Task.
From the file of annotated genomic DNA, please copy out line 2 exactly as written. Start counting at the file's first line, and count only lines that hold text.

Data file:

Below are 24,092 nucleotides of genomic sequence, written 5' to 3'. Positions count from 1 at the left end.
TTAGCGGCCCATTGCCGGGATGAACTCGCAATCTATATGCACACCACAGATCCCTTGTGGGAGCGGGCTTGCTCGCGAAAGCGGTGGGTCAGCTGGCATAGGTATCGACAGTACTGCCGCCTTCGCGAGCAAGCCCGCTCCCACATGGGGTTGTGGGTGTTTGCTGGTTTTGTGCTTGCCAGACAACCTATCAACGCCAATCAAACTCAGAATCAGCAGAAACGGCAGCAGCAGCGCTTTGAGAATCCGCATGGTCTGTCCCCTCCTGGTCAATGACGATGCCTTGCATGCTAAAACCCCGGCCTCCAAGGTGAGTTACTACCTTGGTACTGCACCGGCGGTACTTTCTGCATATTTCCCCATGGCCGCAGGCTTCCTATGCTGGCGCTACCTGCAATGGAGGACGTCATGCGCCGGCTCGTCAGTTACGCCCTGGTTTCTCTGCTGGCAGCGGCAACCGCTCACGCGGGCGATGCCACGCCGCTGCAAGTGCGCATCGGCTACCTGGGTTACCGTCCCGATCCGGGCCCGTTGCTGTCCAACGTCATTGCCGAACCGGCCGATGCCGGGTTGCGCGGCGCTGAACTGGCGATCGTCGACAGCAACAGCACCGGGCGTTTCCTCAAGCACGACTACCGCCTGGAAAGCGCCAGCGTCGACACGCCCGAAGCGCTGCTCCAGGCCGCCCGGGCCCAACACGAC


TTAGCGGCCCATTGCCGGGATGAACTCGCAATCTATATGCACACCACAGATCCCTTGTGGGAGCGGGCTTGCTCGCGAAAGCGGTGGGTCAGCTGGCATAGGTATCGACAGTACTGCCGCCTTCGCGAGCAAGCCCGCTCCCACATGGGGTTGTGGGTGTTTGCTGGTTTTGTGCTTGCCAGACAACCTATCAACGCCAATCAAACTCAGAATCAGCAGAAACGGCAGCAGCAGCGCTTTGAGAATCCGCATGGTCTGTCCCCTCCTGGTCAATGACGATGCCTTGCATGCTAAAACCCCGGCCTCCAAGGTGAGTTACTACCTTGGTACTGCACCGGCGGTACTTTCTGCATATTTCCCCATGGCCGCAGGCTTCCTATGCTGGCGCTACCTGCAATGGAGGACGTCATGCGCCGGCTCGTCAGTTACGCCCTGGTTTCTCTGCTGGCAGCGGCAACCGCTCACGCGGGCGATGCCACGCCGCTGCAAGTGCGCATCGGCTACCTGGGTTACCGTCCCGATCCGGGCCCGTTGCTGTCCAACGTCATTGCCGAACCGGCCGATGCCGGGTTGCGCGGCGCTGAACTGGCGATCGTCGACAGCAACAGCACCGGGCGTTTCCTCAAGCACGACTACCGCCTGGAAAGCGCCAGCGTCGACACGCCCGAAGCGCTGCTCCAGGCCGCCCGGGCCCAACACGAC